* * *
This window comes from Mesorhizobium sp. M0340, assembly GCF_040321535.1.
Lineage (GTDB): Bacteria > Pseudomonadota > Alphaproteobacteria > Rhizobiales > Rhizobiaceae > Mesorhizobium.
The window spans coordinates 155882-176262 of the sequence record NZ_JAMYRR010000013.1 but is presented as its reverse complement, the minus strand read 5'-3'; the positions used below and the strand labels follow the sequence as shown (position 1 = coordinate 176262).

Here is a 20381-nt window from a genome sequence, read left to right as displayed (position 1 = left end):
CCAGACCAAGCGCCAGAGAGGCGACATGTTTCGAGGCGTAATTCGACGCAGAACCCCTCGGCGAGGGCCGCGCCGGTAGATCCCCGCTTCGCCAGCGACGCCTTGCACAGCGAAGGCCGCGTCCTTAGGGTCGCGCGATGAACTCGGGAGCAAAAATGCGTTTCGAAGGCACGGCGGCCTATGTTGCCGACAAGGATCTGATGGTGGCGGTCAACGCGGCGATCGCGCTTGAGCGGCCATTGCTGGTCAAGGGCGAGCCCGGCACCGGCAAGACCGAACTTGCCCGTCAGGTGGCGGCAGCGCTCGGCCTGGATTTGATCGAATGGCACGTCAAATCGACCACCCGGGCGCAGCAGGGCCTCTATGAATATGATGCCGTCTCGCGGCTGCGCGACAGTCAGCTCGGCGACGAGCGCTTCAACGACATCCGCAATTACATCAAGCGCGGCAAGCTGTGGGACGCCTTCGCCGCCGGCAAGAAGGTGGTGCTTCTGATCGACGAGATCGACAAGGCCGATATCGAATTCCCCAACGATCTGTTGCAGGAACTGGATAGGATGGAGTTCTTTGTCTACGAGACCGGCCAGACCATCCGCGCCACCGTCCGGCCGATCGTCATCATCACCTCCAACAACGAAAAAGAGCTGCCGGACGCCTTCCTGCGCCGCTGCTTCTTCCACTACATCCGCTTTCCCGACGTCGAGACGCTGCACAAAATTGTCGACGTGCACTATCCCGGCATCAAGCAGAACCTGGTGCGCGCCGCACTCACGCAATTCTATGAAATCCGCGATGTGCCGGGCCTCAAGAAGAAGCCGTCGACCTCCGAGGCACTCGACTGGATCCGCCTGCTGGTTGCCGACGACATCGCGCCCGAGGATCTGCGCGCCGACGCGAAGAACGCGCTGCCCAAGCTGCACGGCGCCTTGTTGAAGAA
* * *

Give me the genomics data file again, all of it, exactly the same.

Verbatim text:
This window comes from Mesorhizobium sp. M0340, assembly GCF_040321535.1.
Lineage (GTDB): Bacteria > Pseudomonadota > Alphaproteobacteria > Rhizobiales > Rhizobiaceae > Mesorhizobium.
The window spans coordinates 155882-176262 of the sequence record NZ_JAMYRR010000013.1 but is presented as its reverse complement, the minus strand read 5'-3'; the positions used below and the strand labels follow the sequence as shown (position 1 = coordinate 176262).

Here is a 20381-nt window from a genome sequence, read left to right as displayed (position 1 = left end):
CCAGACCAAGCGCCAGAGAGGCGACATGTTTCGAGGCGTAATTCGACGCAGAACCCCTCGGCGAGGGCCGCGCCGGTAGATCCCCGCTTCGCCAGCGACGCCTTGCACAGCGAAGGCCGCGTCCTTAGGGTCGCGCGATGAACTCGGGAGCAAAAATGCGTTTCGAAGGCACGGCGGCCTATGTTGCCGACAAGGATCTGATGGTGGCGGTCAACGCGGCGATCGCGCTTGAGCGGCCATTGCTGGTCAAGGGCGAGCCCGGCACCGGCAAGACCGAACTTGCCCGTCAGGTGGCGGCAGCGCTCGGCCTGGATTTGATCGAATGGCACGTCAAATCGACCACCCGGGCGCAGCAGGGCCTCTATGAATATGATGCCGTCTCGCGGCTGCGCGACAGTCAGCTCGGCGACGAGCGCTTCAACGACATCCGCAATTACATCAAGCGCGGCAAGCTGTGGGACGCCTTCGCCGCCGGCAAGAAGGTGGTGCTTCTGATCGACGAGATCGACAAGGCCGATATCGAATTCCCCAACGATCTGTTGCAGGAACTGGATAGGATGGAGTTCTTTGTCTACGAGACCGGCCAGACCATCCGCGCCACCGTCCGGCCGATCGTCATCATCACCTCCAACAACGAAAAAGAGCTGCCGGACGCCTTCCTGCGCCGCTGCTTCTTCCACTACATCCGCTTTCCCGACGTCGAGACGCTGCACAAAATTGTCGACGTGCACTATCCCGGCATCAAGCAGAACCTGGTGCGCGCCGCACTCACGCAATTCTATGAAATCCGCGATGTGCCGGGCCTCAAGAAGAAGCCGTCGACCTCCGAGGCACTCGACTGGATCCGCCTGCTGGTTGCCGACGACATCGCGCCCGAGGATCTGCGCGCCGACGCGAAGAACGCGCTGCCCAAGCTGCACGGCGCCTTGTTGAAGAA